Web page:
I like to have this well-prepared: I recommend having a set of digital slides ready. Each experiment has a slide with that additional info (you can use some very visual examples, not simply text-on-slide examples).

Playing Lean session with experiment slides.

7/ Manipulate the set of experiment cards available

Using the complete set of experiment cards, the game might miss out on experiments explaining essential lean startup techniques. You can manipulate the set of experiment cards available during the game (be careful: do not manipulate for experiment outcome).

8/ Don’t let the same team start each round

Feedback often heard is that the “first-mover” has a specific advantage in the game. In the real world, being a first-mover often isn’t an advantage.

To minimize the dependency on the “first-mover”, a recommendation is to change the team starting the next round. For example, in each round, the subsequent team will start. You could further randomize this, but this game aspect should not get too complicated.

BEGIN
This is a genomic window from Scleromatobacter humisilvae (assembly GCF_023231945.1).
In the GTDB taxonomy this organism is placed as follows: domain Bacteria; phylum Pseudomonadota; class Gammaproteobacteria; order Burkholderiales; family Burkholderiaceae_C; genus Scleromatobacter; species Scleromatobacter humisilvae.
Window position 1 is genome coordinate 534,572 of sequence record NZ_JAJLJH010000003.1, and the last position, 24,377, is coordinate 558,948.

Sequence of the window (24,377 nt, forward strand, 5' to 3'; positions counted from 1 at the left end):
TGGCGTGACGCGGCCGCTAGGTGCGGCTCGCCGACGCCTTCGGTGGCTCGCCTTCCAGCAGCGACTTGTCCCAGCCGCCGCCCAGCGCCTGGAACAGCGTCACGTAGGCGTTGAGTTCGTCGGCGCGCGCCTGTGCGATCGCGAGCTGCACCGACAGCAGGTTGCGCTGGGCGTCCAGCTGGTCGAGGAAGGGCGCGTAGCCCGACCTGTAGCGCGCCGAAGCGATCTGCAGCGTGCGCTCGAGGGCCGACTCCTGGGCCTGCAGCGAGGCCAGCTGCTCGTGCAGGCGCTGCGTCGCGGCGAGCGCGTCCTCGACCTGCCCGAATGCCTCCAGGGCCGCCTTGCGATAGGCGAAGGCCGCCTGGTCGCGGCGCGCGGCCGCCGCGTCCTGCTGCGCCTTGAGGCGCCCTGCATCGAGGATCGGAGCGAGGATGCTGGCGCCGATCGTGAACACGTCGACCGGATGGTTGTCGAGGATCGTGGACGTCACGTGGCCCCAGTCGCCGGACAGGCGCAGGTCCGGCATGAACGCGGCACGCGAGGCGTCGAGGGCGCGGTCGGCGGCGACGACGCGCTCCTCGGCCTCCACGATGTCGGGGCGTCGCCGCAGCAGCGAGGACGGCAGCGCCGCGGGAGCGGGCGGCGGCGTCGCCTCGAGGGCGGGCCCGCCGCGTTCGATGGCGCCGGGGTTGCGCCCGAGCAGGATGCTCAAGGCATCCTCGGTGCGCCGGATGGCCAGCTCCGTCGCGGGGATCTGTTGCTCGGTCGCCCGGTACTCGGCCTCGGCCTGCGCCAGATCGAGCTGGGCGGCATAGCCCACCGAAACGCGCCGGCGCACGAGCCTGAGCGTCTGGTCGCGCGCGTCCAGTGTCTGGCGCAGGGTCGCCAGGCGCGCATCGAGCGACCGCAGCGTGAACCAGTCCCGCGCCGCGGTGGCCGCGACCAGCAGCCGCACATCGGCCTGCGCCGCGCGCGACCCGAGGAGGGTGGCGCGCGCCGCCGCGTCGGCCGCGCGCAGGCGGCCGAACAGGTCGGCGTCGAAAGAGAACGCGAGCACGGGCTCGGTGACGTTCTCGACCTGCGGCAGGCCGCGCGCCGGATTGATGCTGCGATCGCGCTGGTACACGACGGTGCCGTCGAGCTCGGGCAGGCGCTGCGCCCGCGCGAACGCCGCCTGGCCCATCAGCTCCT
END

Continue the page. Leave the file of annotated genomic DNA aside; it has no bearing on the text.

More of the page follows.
9/ Retrospect

You must retrospect after finishing the game:

  • Let the participants give their immediate feedback.
  • Let teams indicate their journey throughout the game: what made them win or lose.`
  • Look at statistics: number of experiments, number of successful sales, number of unsuccessful sales, number of unneeded features in the product.
  • Further retrospect by explicitly linking Playing Lean game mechanics to lean startup principles and concepts:
    > Build-measure-learn
    > Pivot or persevere
    > Innovation accounting
    > Technical debt
Playing Lean end of the match: bustling customer market: collect some statistics

10/ Make technical debt heavier (experimental)

This tip contains tweaking of the game itself.

To make teams feel the consequences of a bloated product (= a product with unneeded features), you could make technical debt count heavier.

For example:

  • Penalize selling a product with unneeded features to a customer.
  • Removing features is more expensive than indicated on the company board (for example, removing a feature costs 2x people than indicated)

More impressions of Playing Lean sessions